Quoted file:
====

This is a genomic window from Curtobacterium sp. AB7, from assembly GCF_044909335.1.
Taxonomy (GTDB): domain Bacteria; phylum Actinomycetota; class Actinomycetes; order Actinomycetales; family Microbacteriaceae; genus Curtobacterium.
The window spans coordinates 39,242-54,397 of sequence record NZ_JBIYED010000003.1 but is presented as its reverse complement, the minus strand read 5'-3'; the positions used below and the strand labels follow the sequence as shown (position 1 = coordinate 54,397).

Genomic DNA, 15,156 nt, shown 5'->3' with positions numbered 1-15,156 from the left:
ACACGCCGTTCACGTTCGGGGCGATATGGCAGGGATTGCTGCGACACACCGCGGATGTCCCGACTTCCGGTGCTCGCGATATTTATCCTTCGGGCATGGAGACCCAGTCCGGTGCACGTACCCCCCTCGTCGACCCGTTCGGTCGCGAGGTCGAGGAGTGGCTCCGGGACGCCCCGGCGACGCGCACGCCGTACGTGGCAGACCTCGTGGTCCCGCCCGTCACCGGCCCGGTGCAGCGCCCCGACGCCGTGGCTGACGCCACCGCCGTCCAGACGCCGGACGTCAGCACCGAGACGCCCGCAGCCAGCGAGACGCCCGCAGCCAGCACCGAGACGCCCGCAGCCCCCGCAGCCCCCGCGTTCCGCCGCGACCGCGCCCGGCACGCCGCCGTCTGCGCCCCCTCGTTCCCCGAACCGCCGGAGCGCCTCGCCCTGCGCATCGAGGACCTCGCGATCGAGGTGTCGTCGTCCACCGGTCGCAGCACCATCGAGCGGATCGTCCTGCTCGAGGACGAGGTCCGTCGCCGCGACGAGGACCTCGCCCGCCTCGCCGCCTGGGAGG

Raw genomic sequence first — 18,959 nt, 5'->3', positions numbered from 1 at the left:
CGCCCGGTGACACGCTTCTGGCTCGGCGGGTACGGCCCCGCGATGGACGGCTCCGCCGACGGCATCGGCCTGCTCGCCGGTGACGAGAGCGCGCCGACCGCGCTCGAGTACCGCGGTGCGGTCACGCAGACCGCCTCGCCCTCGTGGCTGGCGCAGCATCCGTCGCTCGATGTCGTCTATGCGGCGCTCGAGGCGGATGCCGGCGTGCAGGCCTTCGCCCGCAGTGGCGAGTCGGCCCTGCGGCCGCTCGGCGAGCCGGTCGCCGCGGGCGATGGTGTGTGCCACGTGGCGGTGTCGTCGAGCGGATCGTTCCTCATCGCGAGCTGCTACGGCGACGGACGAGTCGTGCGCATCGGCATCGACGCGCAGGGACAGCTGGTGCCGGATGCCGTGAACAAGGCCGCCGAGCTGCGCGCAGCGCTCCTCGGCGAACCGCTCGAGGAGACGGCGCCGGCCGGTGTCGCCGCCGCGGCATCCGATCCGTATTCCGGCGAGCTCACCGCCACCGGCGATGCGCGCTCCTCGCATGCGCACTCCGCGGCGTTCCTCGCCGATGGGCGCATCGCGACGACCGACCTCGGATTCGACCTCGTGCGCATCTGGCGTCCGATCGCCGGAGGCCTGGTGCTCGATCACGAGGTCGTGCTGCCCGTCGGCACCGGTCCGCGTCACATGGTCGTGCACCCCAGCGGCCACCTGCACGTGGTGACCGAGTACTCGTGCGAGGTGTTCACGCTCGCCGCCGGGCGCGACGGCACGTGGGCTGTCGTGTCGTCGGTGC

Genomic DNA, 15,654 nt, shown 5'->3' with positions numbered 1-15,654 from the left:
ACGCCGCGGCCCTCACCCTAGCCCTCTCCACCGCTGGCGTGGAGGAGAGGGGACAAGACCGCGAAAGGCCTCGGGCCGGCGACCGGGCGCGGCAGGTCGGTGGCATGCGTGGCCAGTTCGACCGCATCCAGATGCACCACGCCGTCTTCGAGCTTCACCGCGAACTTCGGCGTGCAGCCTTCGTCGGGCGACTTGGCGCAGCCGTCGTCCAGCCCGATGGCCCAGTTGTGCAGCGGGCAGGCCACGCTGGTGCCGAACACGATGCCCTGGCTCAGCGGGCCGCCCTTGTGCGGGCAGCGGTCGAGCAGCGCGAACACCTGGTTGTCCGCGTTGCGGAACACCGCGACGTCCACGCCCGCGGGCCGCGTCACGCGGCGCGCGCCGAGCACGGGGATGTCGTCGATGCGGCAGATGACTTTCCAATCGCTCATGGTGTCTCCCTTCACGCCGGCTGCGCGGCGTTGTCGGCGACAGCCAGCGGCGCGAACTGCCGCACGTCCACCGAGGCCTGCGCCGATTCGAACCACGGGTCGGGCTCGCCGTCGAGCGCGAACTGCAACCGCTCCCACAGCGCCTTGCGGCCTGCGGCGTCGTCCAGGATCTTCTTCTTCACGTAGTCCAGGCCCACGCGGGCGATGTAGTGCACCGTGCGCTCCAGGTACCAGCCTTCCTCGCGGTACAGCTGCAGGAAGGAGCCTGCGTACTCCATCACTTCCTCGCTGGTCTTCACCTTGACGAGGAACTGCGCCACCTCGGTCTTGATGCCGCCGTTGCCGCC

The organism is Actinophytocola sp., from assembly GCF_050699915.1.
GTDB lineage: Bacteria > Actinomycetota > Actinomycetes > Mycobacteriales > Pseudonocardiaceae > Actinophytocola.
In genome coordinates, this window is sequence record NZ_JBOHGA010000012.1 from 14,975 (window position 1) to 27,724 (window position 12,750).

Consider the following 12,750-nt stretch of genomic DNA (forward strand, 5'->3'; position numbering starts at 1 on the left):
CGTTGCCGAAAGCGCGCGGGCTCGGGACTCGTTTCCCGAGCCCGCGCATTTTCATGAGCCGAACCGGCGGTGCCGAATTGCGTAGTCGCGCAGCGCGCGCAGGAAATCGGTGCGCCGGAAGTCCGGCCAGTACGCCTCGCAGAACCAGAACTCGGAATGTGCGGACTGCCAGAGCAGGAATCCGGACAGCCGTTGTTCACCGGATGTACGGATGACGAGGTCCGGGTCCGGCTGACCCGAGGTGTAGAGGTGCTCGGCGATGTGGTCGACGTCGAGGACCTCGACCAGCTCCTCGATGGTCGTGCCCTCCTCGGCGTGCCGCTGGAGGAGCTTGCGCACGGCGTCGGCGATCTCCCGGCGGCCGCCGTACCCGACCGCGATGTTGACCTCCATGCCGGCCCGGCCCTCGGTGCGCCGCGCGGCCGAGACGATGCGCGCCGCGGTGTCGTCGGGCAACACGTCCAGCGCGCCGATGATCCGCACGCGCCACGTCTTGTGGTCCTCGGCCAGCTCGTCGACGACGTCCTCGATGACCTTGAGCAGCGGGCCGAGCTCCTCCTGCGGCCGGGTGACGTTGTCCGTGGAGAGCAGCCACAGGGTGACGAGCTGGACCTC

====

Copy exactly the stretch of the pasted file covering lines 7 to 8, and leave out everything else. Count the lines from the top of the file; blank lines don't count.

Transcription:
CGCCCGGTGACACGCTTCTGGCTCGGCGGGTACGGCCCCGCGATGGACGGCTCCGCCGACGGCATCGGCCTGCTCGCCGGTGACGAGAGCGCGCCGACCGCGCTCGAGTACCGCGGTGCGGTCACGCAGACCGCCTCGCCCTCGTGGCTGGCGCAGCATCCGTCGCTCGATGTCGTCTATGCGGCGCTCGAGGCGGATGCCGGCGTGCAGGCCTTCGCCCGCAGTGGCGAGTCGGCCCTGCGGCCGCTCGGCGAGCCGGTCGCCGCGGGCGATGGTGTGTGCCACGTGGCGGTGTCGTCGAGCGGATCGTTCCTCATCGCGAGCTGCTACGGCGACGGACGAGTCGTGCGCATCGGCATCGACGCGCAGGGACAGCTGGTGCCGGATGCCGTGAACAAGGCCGCCGAGCTGCGCGCAGCGCTCCTCGGCGAACCGCTCGAGGAGACGGCGCCGGCCGGTGTCGCCGCCGCGGCATCCGATCCGTATTCCGGCGAGCTCACCGCCACCGGCGATGCGCGCTCCTCGCATGCGCACTCCGCGGCGTTCCTCGCCGATGGGCGCATCGCGACGACCGACCTCGGATTCGACCTCGTGCGCATCTGGCGTCCGATCGCCGGAGGCCTGGTGCTCGATCACGAGGTCGTGCTGCCCGTCGGCACCGGTCCGCGTCACATGGTCGTGCACCCCAGCGGCCACCTGCACGTGGTGACCGAGTACTCGTGCGAGGTGTTCACGCTCGCCGCCGGGCGCGACGGCACGTGGGCTGTCGTGTCGTCGGTGC

Genomic DNA, 15,654 nt, shown 5'->3' with positions numbered 1-15,654 from the left: